Congratulations to all the Edgar winners, and a HUGE thanks to the judges, who donated a lot of their time and expertise.
The full list of winners of the 2022 EQMM Readers Award! See the printed list in the current issue.
1st Place – W. Edward BlainOne of the signs that the world is moving on from the pandemic (whether it should be considered “over” or not) is that writers are beginning to incorporate experiences from the past three years in their fiction. Experiences that were too close to explore a year or two ago are now appearing in stories submitted to us. Your choice for first place for the 2022 Readers Award is an example. W. Edward Blain’s powerful story “The Secret Sharer” (July/August 2022) grew out of teaching high school English remotely during COVID-19. The skillful incorporation of the circumstances of distant interaction between students and teachers in his plot is truly memorable, and despite the remoteness of the circumstances depicted, the story manages to be moving and surprising.
Edward Blain’s first short story, “The Director’s Notes,” was published in EQMM in 1995, but by that time he already had two novels in print, the first of them, Passion Play, a nominee for the 1991 Edgar Allan Poe Award for best first novel. Since his EQMM debut, he’s contributed a half dozen other stories to our pages. For thirty-eight years he taught senior English at Woodberry Forest School in Virginia. The school and his position there obviously played a big role in the development of his short-story series featuring teacher Driscoll Henry—the series to which his winning story belongs. He has now retired to his hometown of Roanoke to write more fiction, so stay tuned!
2nd Place- Doug AllynSecond place this year goes to a Readers Award veteran. Doug Allyn is a ten-time first-place winner of the award. He’s also a multiple Edgar Allan Poe Award winner in the short-story category. Like this year’s first-place story, Doug Allyn’s winning tale “Blind Baseball” (May/June 2022) deals with a major crisis and its consequences—in this case, the Iraq War and several of its wounded and traumatized veterans. One of the Michigan author’s most innovative works, it’s essentially a quest story that incorporates smaller crime and thriller tales along the way. The author himself served in the military before becoming first a professional rock musician and then a writer. His stories have been a popular mainstay of EQMM for thirty-five years!
3rd Place -Anna ScottiA secondary-school English teacher as well as an author of young-adult fiction, short stories, and poetry published in the New Yorker and elsewhere, Anna Scotti’s first work for EQMM appeared in 2018. She has since contributed eight more stories to our pages, including several installments of her “librarian on the run” series. Last year an entry in that series took fifth place in the Readers Award voting. Your choice for third place this year was one of her nonseries stories, “Schrödinger, Cat” (March/April 2022). It’s a story that “spoke to” readers, possibly because to many of us it felt as if we’d entered into an alternate reality during the pandemic, and it is professed alternate realities that lie at the heart of this immensely clever tale!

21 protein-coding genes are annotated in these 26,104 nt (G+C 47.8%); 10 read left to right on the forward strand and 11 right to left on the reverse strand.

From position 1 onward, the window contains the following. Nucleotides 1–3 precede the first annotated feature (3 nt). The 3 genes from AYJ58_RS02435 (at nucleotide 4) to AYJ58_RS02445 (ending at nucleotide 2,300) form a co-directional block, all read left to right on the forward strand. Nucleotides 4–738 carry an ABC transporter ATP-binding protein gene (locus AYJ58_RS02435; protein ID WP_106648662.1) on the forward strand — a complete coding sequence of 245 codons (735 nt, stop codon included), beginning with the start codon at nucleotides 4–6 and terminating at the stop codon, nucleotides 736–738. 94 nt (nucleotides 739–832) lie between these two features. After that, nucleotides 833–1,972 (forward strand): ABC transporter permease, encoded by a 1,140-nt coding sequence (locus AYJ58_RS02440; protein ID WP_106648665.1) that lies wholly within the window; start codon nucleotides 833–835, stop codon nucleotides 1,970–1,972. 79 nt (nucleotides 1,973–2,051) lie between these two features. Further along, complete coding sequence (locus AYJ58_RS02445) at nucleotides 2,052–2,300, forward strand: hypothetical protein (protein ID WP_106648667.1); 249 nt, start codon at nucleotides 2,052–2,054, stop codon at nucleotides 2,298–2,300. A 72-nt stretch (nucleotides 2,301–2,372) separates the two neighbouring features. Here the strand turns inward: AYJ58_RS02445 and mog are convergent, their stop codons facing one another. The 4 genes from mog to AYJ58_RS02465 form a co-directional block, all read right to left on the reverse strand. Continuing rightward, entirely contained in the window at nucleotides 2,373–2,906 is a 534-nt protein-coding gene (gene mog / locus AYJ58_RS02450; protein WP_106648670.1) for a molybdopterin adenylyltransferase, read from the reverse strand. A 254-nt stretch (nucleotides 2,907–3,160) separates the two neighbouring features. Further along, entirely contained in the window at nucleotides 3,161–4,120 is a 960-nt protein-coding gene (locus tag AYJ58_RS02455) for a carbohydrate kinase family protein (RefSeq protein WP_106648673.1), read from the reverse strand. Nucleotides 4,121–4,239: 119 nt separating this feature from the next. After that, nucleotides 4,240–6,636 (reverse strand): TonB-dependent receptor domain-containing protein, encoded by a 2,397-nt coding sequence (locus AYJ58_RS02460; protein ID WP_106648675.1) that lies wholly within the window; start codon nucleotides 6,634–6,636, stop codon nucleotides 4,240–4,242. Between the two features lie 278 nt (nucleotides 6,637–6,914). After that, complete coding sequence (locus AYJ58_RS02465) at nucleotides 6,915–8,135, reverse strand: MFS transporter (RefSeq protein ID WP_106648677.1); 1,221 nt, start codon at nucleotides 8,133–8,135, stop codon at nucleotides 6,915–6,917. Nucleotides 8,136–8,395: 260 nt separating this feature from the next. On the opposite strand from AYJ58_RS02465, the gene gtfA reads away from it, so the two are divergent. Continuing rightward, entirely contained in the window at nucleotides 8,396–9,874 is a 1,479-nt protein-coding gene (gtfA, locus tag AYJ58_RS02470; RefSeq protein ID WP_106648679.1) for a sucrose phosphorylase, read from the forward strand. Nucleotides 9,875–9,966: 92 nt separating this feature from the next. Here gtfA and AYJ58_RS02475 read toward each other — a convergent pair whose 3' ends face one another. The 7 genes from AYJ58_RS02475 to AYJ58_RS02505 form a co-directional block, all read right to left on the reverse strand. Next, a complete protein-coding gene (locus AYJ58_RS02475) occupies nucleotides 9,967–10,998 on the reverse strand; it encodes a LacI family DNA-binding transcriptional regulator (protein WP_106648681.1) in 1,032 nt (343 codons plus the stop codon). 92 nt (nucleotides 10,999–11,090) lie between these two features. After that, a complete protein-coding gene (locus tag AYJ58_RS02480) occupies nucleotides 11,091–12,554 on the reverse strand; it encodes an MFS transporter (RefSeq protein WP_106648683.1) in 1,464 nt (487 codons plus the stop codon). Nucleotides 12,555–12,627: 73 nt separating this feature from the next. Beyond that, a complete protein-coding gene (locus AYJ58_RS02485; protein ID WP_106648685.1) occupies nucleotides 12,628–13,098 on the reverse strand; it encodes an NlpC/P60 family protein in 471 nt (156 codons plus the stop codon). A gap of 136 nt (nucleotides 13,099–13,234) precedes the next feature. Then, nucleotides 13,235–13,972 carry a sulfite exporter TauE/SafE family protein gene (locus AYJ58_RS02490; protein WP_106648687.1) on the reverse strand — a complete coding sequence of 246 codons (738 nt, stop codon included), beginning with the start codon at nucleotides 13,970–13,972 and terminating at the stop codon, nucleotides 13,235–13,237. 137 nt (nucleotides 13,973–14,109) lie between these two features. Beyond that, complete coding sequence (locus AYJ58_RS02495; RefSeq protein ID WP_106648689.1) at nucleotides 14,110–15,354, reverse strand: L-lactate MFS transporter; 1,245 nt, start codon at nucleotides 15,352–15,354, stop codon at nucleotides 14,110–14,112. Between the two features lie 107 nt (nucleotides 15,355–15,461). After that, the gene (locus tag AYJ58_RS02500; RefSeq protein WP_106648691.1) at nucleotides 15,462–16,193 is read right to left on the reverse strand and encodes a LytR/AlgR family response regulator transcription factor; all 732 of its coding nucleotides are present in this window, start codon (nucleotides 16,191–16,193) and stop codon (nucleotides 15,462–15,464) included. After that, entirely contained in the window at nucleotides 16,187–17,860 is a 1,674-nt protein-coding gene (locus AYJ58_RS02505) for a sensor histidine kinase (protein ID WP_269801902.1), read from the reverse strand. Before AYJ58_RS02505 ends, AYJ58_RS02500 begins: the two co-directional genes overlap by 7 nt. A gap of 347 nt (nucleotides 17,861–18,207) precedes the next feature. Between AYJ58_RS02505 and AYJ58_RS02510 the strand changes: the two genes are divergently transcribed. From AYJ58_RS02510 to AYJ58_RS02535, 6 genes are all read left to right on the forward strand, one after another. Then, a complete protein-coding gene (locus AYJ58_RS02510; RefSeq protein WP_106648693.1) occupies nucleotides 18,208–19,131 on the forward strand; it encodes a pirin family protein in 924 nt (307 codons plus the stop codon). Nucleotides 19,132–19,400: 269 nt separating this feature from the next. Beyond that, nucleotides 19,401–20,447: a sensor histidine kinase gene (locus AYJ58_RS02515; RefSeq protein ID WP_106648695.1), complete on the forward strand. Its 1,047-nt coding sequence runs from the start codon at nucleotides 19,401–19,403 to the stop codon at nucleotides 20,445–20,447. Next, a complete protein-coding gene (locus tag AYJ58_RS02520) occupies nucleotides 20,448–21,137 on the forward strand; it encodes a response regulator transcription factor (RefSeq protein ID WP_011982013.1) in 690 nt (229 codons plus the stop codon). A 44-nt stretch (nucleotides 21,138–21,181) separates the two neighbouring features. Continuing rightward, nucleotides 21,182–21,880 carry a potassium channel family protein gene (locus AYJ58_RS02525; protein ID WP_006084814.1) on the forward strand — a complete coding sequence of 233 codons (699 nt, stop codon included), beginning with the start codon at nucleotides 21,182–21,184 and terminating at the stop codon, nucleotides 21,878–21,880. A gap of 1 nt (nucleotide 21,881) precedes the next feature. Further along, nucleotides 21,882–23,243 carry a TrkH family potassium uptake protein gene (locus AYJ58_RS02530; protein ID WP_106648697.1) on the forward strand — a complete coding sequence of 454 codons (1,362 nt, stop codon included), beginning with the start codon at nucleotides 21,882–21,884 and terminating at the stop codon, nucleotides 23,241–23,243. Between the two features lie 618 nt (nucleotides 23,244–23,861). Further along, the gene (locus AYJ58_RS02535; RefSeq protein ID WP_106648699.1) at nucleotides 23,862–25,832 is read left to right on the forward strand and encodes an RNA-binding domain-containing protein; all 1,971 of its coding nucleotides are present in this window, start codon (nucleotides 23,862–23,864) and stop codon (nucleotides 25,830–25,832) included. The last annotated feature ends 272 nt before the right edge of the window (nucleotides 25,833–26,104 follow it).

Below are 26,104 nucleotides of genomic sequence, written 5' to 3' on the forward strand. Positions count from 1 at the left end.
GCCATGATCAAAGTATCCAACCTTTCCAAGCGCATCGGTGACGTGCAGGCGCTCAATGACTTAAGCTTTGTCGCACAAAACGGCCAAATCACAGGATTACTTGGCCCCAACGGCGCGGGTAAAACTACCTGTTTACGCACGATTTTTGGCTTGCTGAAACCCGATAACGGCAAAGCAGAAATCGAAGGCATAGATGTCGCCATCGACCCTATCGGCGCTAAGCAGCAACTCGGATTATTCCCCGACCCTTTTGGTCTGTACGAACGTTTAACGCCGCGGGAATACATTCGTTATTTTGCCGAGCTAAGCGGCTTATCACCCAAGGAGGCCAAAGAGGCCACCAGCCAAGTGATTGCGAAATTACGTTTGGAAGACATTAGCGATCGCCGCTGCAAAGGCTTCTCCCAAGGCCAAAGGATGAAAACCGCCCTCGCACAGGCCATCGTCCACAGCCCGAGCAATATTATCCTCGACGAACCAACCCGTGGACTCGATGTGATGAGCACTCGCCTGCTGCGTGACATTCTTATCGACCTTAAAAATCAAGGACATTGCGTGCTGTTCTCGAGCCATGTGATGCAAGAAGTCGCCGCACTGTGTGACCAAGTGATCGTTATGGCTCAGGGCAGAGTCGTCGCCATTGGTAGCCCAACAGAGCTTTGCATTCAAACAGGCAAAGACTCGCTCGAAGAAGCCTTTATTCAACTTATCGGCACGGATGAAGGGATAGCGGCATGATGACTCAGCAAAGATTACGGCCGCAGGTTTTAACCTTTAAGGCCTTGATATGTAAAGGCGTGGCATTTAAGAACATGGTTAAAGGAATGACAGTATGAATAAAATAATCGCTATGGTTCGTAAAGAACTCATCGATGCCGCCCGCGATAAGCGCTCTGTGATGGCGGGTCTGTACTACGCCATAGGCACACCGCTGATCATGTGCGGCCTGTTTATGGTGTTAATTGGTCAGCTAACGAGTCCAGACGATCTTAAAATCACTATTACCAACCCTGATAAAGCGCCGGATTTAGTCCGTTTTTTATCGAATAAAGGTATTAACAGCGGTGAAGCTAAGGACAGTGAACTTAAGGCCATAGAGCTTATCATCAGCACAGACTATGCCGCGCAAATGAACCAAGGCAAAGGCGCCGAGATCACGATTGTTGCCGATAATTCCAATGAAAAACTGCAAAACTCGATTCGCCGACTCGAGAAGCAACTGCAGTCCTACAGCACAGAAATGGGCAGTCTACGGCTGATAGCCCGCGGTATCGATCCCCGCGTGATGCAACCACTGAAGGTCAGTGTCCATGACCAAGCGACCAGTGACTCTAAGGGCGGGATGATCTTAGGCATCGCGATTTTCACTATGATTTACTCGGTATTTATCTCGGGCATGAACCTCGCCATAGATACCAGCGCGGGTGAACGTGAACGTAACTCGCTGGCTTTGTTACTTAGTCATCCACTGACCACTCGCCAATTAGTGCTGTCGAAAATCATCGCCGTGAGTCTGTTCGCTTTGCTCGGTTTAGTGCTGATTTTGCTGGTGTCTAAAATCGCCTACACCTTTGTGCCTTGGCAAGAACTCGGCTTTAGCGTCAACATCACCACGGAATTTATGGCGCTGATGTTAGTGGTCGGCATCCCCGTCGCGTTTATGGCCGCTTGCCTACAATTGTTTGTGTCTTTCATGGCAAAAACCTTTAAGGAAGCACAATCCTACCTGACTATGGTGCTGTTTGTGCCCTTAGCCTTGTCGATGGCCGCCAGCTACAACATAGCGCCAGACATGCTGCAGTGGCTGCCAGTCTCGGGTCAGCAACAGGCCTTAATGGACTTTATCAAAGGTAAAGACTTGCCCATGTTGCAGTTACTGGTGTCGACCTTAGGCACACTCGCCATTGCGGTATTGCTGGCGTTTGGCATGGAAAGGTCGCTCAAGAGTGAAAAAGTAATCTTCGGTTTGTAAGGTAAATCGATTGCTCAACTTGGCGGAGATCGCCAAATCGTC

Congratulations to all of our winners!
I write about mystery in a US town with constantly changing shops and restaurants, but what lies beneath is always what is most interesting - and unchanging. They are currently having to shore up a building that dates nearly to the founding of the colonial city by Scottish merchants in 1749. (The area was visited by Native Americans 13,000 years ago.)
Here's what they are finding. When the restoration is finished, what used to be a bank will be a single-family home of tens of thousands of square feet. 70k? I believe was the figure.
Happy to announce my short story "Something Blue," featured on the cover of the November / December 2022 issue of Ellery Queen Mystery Magazine, has just been shortlisted for the EQMM Readers Award. Congratulations to winner W. Edward Blain.
This story also was recently nominated for the Derringer short story award.
Yesterday in Alexandria, VA. I do like the gardens but the best part is getting to troop through the beautifully decorated houses on the way to the back.
Happy Easter everyone, a day late. These Pysanky Easter eggs are 27 years old. The tradition was brought to Pennsylvania by Ukrainian immigrants who came to work the mines many decades ago.
The design is created by dipping a pin in wax and using it to paint. When the egg is dipped in dye, the design emerges. Pretty much the same principle as with the kits you buy in the pharmacy these days only much more delicate because of the pin.
This photo I posted recently on FaceBook generated some interest. It is called a spite house, one of four in Alexandria, Virginia.
.Agatha Award-winning author of the DCI St. Just mysteries, Max Tudor mysteries, standalone suspense novel WEYCOMBE, Augusta Hawke mysteries, and dozens of short stories. Books offered in all formats, including large print, e-Book, and audio.